Establish a New Migration Policy: One important recent development is the revival of the Dominico-Haitian Bilateral Commission which finally has met after a ten-year gap. This Commission does have migration on its agenda, but this is not the topic of discussion for the first few meetings. The issue of migration must be prioritized by the Bilateral Commission, and they should consider holding a DR/Haiti migration summit to develop a new and transparent migration policy. The Bilateral Commission should make space to hear the voice of Dominican and Haitian civil society organizations. The absence of a clear migration policy has resulted in numerous abuses of migrants’ rights and opportunities for exploitation by corrupt border officials due to the lack of legal procedures. Since March 2010, deportations have resumed their former random and discretionary manner, usually linked to border agent corruption. Civil society groups at the border report that there were 2,600 deportations by Dominican authorities in the first six months of 2010. If accurate, this is significantly less than the 20,000 deportations that were carried out in 2009. Nonetheless, deportations to Haiti while the country is still in humanitarian crisis may have serious consequences. Further, since March there has been no due process in the way deportations are carried out. People are often deported through unofficial border posts at night and after several days in detention without food. Deportees are unable to collect their belongings and receive no deportation papers and no information is passed to Haitian consular officials. This lack of due process is in direct contravention of the 1999 bilateral agreement on repatriations. The Bilateral Commission should re-evaluate this agreement and ensure implementation of a revised agreement that requires the protection of the human rights of migrants in the conduct of any deportations.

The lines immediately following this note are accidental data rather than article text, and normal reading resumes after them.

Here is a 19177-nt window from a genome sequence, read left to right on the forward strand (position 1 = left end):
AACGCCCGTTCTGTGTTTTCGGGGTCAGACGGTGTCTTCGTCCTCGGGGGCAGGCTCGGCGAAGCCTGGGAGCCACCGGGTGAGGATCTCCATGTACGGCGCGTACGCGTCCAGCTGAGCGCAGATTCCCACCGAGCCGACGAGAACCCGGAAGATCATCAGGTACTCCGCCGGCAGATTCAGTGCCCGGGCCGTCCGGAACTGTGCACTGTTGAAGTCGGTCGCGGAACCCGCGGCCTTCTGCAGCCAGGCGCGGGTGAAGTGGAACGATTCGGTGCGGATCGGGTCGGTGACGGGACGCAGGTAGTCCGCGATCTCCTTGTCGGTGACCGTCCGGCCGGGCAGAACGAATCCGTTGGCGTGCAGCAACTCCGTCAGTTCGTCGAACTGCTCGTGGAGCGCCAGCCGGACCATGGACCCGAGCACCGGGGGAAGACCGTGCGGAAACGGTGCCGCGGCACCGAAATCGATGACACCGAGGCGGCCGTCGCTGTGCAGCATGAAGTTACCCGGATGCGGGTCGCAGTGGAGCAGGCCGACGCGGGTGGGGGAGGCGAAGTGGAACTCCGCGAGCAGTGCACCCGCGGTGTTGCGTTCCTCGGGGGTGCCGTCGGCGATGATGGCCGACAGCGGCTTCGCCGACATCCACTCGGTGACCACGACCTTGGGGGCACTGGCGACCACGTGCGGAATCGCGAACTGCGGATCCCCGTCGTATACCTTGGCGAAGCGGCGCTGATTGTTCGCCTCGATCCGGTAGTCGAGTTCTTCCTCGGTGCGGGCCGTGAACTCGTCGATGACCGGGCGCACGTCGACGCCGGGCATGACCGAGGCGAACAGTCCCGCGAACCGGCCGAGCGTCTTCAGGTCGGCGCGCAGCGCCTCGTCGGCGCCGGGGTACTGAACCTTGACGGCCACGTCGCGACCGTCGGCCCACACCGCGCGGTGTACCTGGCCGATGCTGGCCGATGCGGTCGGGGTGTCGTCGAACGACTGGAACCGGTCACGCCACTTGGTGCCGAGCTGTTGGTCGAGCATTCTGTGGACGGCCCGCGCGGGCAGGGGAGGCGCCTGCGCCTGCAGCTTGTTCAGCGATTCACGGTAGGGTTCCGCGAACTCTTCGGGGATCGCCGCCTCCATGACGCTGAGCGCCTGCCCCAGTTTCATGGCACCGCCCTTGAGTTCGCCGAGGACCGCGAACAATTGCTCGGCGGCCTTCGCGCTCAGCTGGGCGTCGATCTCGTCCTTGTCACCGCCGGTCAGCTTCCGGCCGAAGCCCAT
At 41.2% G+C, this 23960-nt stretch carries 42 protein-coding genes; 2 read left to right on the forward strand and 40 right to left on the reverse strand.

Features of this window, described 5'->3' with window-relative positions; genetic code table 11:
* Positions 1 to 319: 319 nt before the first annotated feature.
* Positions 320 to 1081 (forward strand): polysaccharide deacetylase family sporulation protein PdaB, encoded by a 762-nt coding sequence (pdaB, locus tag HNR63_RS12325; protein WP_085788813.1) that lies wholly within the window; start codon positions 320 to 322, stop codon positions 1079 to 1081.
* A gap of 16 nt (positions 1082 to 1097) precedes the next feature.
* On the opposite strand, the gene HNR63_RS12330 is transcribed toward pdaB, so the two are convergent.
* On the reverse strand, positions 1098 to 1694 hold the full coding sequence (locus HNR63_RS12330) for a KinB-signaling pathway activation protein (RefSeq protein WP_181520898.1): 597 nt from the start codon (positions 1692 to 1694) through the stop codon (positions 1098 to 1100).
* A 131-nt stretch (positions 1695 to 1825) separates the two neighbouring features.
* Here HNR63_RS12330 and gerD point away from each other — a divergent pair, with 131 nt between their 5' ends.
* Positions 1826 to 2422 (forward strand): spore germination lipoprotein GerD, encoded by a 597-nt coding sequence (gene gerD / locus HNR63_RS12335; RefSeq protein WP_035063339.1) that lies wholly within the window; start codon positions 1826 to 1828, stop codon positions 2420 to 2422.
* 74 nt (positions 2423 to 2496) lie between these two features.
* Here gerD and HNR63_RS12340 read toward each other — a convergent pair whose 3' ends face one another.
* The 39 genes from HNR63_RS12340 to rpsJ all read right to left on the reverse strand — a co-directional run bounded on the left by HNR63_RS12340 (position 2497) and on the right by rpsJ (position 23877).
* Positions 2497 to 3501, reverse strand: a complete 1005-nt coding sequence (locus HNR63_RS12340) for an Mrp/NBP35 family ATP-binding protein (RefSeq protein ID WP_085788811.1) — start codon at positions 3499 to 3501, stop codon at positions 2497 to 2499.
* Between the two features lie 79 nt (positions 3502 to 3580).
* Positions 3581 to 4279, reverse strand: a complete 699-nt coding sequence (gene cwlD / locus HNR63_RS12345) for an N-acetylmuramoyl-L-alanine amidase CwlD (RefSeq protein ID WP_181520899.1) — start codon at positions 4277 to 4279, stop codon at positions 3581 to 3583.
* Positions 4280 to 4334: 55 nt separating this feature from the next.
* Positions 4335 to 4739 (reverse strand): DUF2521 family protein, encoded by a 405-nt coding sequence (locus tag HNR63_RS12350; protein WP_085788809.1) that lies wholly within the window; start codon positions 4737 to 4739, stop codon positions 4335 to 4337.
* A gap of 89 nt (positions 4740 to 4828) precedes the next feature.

The Benefits of Regularizing Long-term Foreign Residents: The 2004 Dominican Migration Law has still not been fully implemented in a legal manner, because it lacks authorizing regulations. Passing these regulations is an urgent matter. One key unimplemented section of the 2004 Migration Law is that which authorizes a path to legal status to foreigners who have been living for extended periods in the DR. A large Haitian community has lived in the DR for decades, many of whom came into the country under bilateral workers’ agreements between the two governments. The lack of legal status and documentation of this large group in the DR is hindering the Dominican Government’s efforts to modernize and to fight poverty. The Dominican Government has been considering regularization proposals for some time. In 2009 a conference was held to discuss potential regularization plans, but the process appears to have stalled. The process of developing a final regularization proposal should include full participation of civil society, particularly of representatives of the affected communities. The final plan must be transparent, and must take into account the difficulties that many people will have in documenting their period of residence in the DR. Regularizing foreigners who have lived many years in the DR will mean that their children should be able to access their right to a nationality and citizenship, thus reducing statelessness.
It will be difficult to implement an effective regularization program without also instituting a program to help Haitians in the DR access their Haitian birth and travel documents. There are currently many people who have no identity documents at all. The Haitian Government Minister for Haitians Abroad told RI that his ministry is proposing a new program of documentation for Haitians in the DR, but some international donor funding is needed to make this viable in the current context in Haiti. He told RI that his office is open to seeking the best formula for such a program. Programs to assist the Haitian Government to provide documentation to its citizens in the DR have been implemented in the past, and need to be reinstituted now, especially as Haiti needs help to reconstruct its civil registry system. It is very hard for Haitians in the DR to access their documents. Obtaining a passport from the Haitian consulate is costly (US$50 – 70) and beyond the means of most Haitians in the DR. Obtaining a Haitian birth certificate for a child over two years of age in the DR is very difficult and also expensive, making it beyond the reach of the majority of people and leaving many children functionally stateless.